Oh, I forgot to mention that while the music club isn't at all formal or dressy, we decided to adopt a uniform colour scheme or "black with a dash of red". Cue much joking about how I'd be fantasizing wildly of any of the ladies showed uo with no red visible. Anyway, as well as various scarves, ties, jewellery etc someone pointed out that the three women had red shoes and I had red socks. Perhaps if we ever want a name we should become the Rossoneri Quartet: red and black, with fancy footwork.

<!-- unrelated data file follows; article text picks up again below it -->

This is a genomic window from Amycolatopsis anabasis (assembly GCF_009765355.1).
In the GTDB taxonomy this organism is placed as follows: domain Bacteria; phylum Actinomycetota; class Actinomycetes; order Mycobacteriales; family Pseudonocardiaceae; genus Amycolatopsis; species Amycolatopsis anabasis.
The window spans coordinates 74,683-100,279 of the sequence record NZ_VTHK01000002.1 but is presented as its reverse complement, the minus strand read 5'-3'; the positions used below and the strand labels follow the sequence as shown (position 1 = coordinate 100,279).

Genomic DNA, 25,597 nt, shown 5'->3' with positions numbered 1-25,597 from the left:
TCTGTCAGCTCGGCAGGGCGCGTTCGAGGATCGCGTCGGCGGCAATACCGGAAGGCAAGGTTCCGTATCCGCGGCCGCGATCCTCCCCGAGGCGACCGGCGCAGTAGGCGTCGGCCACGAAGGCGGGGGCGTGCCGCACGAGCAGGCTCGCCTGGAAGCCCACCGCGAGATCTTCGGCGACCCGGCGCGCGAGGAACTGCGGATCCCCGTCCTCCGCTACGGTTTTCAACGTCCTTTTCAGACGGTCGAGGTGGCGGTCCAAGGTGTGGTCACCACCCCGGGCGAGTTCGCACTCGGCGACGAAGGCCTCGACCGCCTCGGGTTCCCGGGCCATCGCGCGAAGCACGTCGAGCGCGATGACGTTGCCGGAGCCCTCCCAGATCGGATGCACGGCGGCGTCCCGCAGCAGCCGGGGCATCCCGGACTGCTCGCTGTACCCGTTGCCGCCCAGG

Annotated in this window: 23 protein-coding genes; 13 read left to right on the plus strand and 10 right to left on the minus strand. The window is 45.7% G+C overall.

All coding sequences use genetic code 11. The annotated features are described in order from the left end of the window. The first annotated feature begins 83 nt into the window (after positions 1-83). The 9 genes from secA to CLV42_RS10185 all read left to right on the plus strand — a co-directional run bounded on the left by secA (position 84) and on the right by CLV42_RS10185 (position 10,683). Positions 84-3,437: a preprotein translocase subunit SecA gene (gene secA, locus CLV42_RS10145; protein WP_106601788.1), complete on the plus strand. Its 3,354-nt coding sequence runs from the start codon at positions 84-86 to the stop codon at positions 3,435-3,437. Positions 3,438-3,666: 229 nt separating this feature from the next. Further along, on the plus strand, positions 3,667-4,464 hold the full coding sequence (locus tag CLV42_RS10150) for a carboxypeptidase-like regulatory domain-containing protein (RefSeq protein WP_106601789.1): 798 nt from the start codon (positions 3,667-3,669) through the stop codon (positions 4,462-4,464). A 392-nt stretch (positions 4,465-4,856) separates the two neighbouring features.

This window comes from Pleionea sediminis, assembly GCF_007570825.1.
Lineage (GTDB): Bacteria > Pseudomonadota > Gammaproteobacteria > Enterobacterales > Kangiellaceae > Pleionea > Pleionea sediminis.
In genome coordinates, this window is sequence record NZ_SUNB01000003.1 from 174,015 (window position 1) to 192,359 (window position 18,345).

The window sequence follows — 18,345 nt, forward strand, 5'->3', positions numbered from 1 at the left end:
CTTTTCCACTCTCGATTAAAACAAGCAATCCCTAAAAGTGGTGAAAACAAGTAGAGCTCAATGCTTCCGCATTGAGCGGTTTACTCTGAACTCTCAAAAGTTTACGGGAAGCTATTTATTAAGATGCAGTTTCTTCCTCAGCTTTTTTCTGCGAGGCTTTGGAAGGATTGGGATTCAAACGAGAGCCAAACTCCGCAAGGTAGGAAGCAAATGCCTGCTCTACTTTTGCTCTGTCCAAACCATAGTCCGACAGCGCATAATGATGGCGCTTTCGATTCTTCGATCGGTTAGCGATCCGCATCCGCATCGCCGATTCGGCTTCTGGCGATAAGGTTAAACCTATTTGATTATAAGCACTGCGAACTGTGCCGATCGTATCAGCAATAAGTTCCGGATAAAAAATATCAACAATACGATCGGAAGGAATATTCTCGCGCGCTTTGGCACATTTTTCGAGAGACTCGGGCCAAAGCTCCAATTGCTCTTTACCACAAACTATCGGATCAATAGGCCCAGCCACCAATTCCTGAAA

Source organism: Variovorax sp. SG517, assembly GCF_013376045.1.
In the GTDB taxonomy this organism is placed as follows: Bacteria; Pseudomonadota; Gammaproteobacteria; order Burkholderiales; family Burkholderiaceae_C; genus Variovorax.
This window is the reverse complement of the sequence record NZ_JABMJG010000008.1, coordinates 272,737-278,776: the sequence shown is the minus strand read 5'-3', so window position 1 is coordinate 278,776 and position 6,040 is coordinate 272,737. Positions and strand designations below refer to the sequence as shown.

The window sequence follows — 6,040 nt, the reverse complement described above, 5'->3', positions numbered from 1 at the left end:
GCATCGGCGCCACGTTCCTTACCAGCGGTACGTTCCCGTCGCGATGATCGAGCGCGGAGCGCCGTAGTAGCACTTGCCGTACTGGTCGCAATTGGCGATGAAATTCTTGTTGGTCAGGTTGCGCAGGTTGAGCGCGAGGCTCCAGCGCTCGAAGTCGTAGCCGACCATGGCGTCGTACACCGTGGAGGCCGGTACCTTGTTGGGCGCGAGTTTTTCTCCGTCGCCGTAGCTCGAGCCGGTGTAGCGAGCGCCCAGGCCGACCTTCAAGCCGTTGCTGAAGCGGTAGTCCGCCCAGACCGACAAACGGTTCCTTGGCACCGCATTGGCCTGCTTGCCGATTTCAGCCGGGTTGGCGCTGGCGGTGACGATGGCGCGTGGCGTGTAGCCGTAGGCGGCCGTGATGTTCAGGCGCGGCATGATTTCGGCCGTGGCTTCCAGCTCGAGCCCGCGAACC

Anyway, here is a different quartet (with a name, and the same gender balance as ours) showing how it's done.
Actually, I think we did nearly as well, which would be strange had we not been working on the piece intermittently for a year and a half. It was deeply satisfying in all kinds of ways. I got to share an underexposed piece of music; we pushed the boat out technically in what we could do in public; and we pulled off a real success with the audience.
Phew. Now there's just the concert of light music on Saturday and the Bach B minor mass in a couple of weeks' time.....